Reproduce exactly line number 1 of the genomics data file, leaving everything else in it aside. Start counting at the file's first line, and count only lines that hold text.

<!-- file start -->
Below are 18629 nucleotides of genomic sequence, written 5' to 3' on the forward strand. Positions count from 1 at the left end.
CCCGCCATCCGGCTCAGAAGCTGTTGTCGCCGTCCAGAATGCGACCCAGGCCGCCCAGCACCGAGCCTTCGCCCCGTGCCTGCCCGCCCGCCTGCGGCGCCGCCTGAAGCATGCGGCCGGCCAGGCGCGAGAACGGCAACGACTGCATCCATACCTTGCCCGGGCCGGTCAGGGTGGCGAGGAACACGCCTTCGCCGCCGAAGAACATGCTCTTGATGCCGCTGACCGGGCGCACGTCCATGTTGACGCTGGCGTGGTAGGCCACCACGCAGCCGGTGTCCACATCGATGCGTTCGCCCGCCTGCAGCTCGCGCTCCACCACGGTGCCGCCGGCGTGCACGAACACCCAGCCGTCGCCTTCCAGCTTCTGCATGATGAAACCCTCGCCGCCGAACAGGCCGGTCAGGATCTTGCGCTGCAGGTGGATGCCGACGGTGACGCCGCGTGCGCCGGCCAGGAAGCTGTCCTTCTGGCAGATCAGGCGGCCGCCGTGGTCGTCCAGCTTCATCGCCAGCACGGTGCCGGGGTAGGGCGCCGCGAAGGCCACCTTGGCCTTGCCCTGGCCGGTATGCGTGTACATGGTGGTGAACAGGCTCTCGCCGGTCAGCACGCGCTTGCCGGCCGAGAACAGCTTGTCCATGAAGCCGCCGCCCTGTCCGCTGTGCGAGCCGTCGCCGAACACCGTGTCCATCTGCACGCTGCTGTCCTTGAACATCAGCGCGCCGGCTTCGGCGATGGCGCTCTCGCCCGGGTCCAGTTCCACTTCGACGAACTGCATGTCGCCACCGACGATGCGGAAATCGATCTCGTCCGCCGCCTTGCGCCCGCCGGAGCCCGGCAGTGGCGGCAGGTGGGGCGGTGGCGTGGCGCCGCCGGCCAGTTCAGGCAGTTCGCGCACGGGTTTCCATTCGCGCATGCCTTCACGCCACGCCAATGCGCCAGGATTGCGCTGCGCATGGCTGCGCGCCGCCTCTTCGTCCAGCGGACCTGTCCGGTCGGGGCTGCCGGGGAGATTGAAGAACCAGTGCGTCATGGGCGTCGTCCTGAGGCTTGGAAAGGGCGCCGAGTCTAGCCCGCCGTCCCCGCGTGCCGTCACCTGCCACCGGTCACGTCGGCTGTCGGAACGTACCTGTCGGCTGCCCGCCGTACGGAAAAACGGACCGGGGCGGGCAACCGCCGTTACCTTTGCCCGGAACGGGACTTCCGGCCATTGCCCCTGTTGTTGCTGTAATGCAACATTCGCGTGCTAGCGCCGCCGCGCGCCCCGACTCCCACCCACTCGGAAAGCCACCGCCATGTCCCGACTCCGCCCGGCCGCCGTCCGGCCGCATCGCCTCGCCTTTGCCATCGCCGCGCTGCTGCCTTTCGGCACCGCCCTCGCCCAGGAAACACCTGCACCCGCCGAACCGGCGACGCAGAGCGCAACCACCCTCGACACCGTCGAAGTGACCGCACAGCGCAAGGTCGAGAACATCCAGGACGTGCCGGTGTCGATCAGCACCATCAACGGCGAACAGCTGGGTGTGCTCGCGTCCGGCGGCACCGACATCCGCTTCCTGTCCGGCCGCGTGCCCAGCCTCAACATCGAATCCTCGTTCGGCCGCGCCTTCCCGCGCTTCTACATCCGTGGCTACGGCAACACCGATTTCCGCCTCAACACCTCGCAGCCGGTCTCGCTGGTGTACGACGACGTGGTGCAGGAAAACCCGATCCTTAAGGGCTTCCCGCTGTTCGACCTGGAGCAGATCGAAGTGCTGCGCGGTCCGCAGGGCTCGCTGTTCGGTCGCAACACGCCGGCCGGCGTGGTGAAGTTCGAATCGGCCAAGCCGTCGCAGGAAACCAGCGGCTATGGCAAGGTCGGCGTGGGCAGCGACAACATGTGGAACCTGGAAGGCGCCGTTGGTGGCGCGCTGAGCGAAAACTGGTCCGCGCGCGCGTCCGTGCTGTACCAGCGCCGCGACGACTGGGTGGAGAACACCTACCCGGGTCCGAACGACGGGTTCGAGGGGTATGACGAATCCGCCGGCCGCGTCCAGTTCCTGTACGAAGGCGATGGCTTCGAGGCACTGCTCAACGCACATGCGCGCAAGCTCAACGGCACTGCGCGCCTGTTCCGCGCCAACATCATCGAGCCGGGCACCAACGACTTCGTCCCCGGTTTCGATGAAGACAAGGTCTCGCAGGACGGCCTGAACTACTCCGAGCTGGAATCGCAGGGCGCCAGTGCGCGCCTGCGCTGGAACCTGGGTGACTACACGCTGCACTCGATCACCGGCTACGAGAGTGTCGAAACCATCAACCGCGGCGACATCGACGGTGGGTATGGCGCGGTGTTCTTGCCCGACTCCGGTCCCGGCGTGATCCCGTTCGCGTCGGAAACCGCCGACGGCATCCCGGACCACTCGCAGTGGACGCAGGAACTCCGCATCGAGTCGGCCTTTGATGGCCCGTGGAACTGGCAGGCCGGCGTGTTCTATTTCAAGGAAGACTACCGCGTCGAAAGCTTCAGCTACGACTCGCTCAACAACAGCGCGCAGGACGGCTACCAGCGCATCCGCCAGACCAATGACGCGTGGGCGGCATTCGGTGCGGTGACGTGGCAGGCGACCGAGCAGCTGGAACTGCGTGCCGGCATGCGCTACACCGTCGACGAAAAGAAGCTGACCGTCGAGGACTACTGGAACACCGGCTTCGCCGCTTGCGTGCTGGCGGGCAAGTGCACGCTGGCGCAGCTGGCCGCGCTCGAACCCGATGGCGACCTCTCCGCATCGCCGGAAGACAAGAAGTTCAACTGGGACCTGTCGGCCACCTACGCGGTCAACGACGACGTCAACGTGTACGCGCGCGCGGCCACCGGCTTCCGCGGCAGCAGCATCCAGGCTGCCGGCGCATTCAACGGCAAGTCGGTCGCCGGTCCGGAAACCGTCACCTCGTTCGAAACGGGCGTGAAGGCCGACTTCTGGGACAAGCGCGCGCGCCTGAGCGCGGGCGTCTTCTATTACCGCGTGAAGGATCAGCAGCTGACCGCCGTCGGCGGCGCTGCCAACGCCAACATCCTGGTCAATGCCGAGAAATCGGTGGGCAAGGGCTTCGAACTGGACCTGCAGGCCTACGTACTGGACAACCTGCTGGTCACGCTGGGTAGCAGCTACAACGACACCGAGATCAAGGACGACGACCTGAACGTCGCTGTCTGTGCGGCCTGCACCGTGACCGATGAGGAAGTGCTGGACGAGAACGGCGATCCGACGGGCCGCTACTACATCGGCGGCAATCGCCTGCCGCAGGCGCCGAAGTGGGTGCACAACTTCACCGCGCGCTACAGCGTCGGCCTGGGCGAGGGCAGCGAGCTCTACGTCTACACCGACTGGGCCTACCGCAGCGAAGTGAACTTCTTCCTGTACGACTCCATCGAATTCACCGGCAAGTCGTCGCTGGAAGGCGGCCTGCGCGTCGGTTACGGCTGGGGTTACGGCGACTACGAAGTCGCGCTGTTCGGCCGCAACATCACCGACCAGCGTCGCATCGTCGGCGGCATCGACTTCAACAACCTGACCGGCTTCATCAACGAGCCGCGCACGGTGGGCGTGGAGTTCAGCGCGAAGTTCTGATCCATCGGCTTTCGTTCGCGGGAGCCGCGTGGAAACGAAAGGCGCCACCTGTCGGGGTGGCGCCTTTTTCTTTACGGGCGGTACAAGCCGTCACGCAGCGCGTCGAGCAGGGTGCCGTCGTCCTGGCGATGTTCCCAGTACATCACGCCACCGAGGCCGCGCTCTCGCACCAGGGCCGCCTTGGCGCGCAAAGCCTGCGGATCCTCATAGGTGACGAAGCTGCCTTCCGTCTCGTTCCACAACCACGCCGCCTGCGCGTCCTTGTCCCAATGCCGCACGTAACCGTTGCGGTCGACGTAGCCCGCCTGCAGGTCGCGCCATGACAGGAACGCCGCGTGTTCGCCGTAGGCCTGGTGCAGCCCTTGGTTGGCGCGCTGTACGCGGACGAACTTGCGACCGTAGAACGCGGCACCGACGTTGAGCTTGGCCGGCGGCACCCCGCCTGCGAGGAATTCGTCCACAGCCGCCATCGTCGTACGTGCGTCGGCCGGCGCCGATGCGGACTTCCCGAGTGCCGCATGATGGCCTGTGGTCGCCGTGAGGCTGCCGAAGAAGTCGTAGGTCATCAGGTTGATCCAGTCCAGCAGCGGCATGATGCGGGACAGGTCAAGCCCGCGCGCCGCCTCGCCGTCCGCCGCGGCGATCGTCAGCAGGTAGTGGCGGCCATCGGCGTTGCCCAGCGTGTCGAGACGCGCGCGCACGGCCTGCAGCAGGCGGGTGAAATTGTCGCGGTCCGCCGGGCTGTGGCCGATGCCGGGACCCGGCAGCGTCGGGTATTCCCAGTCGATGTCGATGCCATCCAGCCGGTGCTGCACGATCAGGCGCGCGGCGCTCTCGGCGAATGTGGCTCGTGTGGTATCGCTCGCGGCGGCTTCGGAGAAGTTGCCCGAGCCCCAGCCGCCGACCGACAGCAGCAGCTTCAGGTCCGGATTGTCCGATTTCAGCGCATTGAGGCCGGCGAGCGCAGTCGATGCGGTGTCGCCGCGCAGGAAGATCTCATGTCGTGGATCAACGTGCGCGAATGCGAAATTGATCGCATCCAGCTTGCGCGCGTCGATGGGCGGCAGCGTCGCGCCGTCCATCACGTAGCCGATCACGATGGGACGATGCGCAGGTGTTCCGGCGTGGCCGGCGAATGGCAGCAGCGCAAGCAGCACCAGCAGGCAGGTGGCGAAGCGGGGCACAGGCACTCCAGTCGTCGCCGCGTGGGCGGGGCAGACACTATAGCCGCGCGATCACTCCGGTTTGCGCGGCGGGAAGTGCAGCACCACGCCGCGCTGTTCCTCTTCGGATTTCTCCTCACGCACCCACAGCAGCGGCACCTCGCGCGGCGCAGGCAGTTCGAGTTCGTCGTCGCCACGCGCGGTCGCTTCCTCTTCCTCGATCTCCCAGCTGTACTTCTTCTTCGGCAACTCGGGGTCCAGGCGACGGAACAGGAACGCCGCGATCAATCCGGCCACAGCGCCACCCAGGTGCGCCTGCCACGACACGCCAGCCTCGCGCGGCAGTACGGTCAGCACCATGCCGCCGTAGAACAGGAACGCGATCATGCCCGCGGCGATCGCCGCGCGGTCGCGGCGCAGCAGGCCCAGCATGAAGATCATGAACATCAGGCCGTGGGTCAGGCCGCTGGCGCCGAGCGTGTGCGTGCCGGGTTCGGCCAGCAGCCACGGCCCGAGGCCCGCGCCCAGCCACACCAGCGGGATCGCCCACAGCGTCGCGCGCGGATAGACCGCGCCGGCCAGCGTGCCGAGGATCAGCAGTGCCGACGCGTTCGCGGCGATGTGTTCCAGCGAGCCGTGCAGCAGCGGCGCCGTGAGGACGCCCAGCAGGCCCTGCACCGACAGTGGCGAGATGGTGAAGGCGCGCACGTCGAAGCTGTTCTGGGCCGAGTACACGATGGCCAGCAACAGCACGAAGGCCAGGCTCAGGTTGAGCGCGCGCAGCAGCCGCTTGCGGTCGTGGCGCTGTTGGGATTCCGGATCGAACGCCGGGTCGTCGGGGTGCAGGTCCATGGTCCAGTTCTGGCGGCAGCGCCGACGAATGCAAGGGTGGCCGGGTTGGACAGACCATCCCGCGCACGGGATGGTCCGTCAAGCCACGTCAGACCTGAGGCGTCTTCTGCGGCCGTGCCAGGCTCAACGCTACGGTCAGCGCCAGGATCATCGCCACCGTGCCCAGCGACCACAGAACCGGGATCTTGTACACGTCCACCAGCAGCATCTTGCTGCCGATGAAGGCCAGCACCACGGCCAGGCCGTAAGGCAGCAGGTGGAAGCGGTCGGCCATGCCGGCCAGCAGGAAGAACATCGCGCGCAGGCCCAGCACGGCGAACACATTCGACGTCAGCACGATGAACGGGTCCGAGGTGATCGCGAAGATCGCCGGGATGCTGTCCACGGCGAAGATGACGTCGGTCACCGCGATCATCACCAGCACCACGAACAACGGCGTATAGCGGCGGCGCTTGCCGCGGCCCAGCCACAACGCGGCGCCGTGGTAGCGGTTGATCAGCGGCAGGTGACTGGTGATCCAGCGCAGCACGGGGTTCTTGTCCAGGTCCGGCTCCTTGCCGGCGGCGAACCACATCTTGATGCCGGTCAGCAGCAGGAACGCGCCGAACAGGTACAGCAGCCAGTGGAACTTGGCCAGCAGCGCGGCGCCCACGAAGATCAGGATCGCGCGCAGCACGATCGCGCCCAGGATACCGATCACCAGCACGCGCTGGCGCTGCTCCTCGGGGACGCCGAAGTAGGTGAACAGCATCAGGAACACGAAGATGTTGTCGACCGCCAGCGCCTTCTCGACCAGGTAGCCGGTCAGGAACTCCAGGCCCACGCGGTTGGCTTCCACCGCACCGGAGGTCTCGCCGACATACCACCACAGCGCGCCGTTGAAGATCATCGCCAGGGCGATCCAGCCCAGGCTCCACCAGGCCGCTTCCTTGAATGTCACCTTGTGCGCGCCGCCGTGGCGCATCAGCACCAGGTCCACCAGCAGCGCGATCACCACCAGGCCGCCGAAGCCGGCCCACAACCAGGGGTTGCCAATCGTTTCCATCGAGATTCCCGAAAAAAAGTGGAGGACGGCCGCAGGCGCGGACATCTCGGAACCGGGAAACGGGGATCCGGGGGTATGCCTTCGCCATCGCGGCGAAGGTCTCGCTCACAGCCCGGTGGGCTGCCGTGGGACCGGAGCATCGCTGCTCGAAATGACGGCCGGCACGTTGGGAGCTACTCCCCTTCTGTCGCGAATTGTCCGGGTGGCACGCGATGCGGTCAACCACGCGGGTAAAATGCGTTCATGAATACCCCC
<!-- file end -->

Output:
Below are 18629 nucleotides of genomic sequence, written 5' to 3' on the forward strand. Positions count from 1 at the left end.